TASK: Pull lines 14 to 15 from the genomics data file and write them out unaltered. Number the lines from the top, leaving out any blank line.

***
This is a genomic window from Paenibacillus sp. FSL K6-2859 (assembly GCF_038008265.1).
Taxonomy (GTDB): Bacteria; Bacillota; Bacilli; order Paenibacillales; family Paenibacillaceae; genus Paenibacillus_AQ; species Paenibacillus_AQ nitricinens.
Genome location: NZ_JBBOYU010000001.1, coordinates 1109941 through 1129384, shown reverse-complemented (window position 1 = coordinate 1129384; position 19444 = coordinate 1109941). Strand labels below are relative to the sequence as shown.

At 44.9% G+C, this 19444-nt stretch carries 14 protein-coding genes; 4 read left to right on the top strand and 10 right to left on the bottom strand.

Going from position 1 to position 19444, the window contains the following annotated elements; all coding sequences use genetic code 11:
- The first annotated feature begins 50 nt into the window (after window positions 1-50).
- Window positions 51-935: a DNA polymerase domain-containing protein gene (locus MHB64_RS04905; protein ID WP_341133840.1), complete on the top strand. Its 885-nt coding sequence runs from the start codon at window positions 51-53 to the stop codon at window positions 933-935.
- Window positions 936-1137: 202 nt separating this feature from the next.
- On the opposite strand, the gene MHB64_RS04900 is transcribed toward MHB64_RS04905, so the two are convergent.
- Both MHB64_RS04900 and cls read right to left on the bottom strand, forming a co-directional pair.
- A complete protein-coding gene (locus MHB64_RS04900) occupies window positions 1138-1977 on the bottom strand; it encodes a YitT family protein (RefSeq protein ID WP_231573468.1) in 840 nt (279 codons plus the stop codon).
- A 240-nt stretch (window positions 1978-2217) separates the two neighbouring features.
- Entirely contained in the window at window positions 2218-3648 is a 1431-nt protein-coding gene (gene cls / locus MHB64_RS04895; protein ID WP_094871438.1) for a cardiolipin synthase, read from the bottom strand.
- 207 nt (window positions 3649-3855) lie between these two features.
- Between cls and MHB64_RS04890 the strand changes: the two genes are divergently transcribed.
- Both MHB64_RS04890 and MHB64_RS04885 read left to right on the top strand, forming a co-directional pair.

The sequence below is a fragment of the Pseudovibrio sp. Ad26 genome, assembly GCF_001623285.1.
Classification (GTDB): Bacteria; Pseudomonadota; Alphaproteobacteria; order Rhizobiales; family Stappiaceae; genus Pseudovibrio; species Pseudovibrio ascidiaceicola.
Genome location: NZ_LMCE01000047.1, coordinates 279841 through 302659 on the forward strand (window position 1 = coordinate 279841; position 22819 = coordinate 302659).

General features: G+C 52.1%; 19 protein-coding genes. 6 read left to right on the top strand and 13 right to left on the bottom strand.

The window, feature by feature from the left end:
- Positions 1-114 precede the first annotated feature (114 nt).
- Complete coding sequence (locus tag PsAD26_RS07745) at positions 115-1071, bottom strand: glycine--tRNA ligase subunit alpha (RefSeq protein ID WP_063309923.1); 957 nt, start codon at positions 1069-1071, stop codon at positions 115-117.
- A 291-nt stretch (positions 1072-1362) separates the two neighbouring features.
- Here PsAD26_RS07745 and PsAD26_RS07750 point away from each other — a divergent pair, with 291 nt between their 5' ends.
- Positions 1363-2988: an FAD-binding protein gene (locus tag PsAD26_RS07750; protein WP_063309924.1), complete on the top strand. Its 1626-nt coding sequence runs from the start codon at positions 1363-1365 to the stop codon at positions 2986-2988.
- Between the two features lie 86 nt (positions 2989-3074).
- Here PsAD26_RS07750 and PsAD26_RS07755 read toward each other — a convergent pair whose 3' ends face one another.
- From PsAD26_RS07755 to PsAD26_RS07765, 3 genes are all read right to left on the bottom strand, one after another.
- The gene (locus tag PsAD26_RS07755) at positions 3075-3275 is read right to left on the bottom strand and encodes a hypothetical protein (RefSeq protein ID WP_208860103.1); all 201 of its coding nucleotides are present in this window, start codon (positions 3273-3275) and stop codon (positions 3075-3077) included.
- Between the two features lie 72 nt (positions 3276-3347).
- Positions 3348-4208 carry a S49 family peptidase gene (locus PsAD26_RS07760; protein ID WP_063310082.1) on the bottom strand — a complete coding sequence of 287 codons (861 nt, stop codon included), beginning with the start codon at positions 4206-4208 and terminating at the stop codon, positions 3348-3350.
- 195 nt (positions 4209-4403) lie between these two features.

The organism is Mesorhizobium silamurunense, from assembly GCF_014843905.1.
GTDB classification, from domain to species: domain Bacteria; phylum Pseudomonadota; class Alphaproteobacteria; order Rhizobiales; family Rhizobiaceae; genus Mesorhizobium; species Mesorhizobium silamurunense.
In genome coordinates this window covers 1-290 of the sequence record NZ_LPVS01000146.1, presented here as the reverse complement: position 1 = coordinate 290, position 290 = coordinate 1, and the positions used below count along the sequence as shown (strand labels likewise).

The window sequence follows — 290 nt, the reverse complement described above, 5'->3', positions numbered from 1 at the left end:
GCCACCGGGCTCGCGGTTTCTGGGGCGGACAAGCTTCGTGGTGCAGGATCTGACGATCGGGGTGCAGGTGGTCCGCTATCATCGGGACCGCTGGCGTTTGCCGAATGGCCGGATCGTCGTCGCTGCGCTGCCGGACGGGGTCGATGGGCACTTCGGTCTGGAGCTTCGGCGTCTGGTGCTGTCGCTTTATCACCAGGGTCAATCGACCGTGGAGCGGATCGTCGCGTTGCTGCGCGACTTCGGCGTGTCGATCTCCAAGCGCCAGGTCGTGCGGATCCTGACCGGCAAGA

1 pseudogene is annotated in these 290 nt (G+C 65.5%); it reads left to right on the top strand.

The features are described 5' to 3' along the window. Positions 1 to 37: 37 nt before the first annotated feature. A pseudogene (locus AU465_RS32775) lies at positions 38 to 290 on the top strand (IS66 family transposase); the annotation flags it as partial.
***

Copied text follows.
- 207 nt (window positions 3649-3855) lie between these two features.
- Between cls and MHB64_RS04890 the strand changes: the two genes are divergently transcribed.